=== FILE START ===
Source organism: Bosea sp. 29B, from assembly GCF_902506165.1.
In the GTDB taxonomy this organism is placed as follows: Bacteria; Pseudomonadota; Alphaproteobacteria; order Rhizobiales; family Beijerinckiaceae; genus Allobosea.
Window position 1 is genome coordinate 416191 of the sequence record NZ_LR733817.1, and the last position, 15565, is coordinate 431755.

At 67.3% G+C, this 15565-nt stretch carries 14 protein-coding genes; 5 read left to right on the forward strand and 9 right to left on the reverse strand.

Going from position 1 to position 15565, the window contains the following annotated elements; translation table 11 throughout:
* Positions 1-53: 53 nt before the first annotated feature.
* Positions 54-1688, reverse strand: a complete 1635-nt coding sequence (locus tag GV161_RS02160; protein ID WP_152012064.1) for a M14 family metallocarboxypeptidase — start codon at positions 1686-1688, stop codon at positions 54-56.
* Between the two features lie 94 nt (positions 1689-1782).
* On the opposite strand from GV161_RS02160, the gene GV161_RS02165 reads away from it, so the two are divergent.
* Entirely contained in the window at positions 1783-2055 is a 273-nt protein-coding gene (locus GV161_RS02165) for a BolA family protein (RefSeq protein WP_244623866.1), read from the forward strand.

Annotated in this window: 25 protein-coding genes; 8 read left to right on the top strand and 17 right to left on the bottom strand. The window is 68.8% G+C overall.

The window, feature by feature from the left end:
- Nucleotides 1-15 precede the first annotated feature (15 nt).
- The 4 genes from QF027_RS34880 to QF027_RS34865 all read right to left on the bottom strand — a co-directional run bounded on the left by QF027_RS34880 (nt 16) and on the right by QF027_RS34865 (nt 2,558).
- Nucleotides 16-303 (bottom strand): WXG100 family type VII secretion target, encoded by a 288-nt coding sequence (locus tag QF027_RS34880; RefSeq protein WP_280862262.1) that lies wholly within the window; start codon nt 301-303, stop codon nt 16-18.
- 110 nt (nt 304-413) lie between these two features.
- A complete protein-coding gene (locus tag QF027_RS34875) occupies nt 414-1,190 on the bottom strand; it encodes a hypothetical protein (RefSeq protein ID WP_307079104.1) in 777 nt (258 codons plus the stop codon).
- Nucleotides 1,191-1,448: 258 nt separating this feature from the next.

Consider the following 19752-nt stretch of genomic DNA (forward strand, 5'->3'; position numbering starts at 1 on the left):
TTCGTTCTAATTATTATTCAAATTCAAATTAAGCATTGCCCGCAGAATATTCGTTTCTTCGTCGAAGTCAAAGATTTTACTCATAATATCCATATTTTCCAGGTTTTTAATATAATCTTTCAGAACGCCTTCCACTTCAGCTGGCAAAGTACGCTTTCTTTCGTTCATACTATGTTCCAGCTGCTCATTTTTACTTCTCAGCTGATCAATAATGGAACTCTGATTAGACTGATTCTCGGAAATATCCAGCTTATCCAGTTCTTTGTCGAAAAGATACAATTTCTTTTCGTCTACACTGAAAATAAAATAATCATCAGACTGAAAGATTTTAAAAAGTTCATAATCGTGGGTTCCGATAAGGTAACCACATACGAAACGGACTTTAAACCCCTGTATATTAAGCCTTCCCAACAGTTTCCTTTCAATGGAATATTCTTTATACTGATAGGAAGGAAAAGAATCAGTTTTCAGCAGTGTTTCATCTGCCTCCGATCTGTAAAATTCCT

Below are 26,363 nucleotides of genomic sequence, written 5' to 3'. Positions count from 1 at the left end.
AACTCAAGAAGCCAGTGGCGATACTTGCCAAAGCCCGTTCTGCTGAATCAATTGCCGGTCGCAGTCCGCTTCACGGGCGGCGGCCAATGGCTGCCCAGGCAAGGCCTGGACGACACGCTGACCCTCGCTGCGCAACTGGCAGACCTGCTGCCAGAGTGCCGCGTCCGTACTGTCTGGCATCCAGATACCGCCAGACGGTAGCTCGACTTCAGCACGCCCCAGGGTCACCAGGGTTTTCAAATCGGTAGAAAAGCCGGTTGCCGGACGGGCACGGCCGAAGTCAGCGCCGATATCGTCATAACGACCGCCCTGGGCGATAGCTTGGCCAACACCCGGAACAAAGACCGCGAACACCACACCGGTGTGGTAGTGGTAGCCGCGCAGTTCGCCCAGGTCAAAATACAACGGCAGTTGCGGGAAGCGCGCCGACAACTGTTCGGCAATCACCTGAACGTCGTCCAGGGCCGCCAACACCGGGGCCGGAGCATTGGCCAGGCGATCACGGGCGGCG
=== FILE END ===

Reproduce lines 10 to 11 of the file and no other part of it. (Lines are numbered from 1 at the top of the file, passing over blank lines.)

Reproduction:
* Entirely contained in the window at positions 1783-2055 is a 273-nt protein-coding gene (locus GV161_RS02165) for a BolA family protein (RefSeq protein WP_244623866.1), read from the forward strand.

Annotated in this window: 25 protein-coding genes; 8 read left to right on the top strand and 17 right to left on the bottom strand. The window is 68.8% G+C overall.